Mount Etna lights up Italy’s skies

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Senior Marisa Hardenbergh poses with members of Mercy's Latin program along Mount Etna in July 2015, before any sign of the volcano's latest explosion. (Photo courtesy of Marisa Hardenbergh)

Lilly Blake, Design Editor

Lightning, fire, and hot ash filled the sky as Europe’s tallest volcano, Mount Etna, erupted Dec. 3. This was the first time in two years that the volcano erupted and many are calling last week’s volcanic activity the most dramatic explosion in the volcano’s history.

Just around five months ago, several members of the Mercy community were visiting this exact sight through the school’s Latin program. Junior Marisa Hardenbergh recalls seeing the volcano and being surprised by its enormity and the threat it posed.

“I had never before seen a real life volcano,” Hardenbergh said. “I could not believe it’s size. I kept thinking to myself, ‘This could literally explode any minute.’”

Hardenbergh was right – Mount Etna could literally explode at any point. According to geology.com, Mount Etna is currently in the middle of a series of explosions that began in 2001. These eruptions can involve anything from violent explosions to extreme lava flow.

According to history.com, the first documented eruption of Mount Etna was in 475 BC. This goes to show that the volcano has been active for thousands of years. One of the most deadly eruptions in the volcano’s history was on March 8, 1669. Ash, molten lava, and deadly fumes filled the air on that day, immediately causing 3,000 people, who were living on the slopes of the volcano itself, to perish. The volcano erupted for weeks, leaving about 20,000 dead and 27,000 homeless.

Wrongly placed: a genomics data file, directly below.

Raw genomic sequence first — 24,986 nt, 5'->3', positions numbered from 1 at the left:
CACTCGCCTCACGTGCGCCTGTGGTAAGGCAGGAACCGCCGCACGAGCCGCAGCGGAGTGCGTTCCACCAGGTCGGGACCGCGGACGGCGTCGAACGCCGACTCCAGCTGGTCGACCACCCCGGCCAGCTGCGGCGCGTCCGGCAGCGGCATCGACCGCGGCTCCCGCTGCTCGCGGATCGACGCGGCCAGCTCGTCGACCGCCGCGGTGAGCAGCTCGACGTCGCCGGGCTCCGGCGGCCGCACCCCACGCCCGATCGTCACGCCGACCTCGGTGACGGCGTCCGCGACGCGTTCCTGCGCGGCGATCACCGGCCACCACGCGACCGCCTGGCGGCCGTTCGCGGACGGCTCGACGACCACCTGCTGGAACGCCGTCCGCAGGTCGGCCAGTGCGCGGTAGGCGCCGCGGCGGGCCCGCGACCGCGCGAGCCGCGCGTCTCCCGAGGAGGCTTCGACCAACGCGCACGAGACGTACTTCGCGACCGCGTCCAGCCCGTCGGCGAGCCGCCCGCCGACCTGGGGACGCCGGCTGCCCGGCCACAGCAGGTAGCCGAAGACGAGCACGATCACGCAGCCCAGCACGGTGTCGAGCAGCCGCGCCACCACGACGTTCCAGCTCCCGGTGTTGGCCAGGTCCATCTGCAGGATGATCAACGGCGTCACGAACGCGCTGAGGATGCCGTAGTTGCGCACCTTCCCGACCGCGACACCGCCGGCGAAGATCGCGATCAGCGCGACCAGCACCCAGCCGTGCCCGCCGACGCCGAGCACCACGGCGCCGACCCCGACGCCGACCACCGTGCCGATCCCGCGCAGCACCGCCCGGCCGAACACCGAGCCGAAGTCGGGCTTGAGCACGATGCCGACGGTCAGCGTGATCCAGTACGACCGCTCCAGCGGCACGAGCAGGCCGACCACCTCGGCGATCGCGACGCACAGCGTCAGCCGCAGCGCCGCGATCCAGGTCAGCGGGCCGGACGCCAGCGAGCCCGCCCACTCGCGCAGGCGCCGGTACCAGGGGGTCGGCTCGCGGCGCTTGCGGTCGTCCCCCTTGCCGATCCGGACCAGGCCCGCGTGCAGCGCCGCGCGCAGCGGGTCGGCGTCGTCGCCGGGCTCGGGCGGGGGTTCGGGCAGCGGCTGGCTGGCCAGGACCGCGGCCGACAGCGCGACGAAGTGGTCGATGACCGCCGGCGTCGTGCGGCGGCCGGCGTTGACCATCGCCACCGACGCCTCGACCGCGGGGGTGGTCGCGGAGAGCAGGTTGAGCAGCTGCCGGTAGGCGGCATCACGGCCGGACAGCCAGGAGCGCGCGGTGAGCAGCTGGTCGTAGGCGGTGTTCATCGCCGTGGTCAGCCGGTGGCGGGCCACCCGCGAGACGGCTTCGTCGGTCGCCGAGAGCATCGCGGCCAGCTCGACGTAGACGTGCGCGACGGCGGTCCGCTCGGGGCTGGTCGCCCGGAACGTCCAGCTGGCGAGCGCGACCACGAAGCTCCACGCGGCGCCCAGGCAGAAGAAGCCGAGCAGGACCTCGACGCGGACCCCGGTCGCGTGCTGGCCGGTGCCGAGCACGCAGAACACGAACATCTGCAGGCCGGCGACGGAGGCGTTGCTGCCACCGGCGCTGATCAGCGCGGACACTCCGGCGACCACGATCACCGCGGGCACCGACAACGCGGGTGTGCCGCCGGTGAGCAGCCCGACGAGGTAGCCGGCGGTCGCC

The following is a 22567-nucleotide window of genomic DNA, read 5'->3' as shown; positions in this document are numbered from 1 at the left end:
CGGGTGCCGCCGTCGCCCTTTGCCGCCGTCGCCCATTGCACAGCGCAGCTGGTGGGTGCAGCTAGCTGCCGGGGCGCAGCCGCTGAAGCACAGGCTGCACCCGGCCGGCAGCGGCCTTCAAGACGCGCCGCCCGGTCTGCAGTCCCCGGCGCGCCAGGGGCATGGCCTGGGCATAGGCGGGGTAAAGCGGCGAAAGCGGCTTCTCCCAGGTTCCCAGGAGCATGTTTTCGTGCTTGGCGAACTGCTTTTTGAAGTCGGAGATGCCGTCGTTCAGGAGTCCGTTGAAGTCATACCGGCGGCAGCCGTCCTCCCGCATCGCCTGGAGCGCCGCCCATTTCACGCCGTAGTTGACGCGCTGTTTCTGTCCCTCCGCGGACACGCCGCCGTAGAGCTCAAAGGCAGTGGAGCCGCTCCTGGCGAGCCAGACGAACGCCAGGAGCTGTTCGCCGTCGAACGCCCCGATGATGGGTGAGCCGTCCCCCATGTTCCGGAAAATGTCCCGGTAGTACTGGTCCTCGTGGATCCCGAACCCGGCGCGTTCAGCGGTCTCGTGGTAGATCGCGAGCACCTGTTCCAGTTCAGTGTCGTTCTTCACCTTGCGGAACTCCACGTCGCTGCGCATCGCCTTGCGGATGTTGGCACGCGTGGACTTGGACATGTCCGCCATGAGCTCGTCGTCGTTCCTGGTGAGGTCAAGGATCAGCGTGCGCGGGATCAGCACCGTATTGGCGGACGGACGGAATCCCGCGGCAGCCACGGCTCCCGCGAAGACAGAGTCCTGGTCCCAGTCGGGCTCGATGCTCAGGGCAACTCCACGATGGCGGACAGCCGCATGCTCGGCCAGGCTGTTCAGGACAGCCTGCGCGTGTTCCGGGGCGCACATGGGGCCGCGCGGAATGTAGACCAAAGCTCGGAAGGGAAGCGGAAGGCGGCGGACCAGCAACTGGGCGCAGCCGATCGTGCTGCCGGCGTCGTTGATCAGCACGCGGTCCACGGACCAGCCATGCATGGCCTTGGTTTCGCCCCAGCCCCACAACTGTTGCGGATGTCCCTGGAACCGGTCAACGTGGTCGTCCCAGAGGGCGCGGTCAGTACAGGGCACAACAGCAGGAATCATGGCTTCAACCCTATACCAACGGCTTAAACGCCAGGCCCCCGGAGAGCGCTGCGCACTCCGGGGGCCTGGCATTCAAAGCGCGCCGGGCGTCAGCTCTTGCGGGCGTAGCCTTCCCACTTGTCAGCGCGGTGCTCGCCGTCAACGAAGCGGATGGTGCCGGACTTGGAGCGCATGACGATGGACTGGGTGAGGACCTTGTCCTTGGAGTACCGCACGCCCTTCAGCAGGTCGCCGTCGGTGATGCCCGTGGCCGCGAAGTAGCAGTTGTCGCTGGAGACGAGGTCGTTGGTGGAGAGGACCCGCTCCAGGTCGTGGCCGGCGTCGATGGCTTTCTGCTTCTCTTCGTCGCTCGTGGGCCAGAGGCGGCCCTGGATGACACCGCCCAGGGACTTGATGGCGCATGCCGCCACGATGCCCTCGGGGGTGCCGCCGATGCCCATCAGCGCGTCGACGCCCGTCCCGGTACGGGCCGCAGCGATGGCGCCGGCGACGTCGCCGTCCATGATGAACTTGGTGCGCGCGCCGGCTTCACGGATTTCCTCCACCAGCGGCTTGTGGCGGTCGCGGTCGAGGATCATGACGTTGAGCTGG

There have been plenty of eruptions since then, but none of that magnitude.

Today, the sides of Mount Etna are home to around 25 percent of the population of Sicily and are the main source of income for the region, due to tourism and agriculture. Other than airport closings, the Dec. 3 eruption has yet to cause any significant damage to Mount Etna’s surroundings.

“I am really glad I saw Mount Etna when I did,” Hardenbergh said. “I cannot even imagine what it would have been like to be there when it exploded!”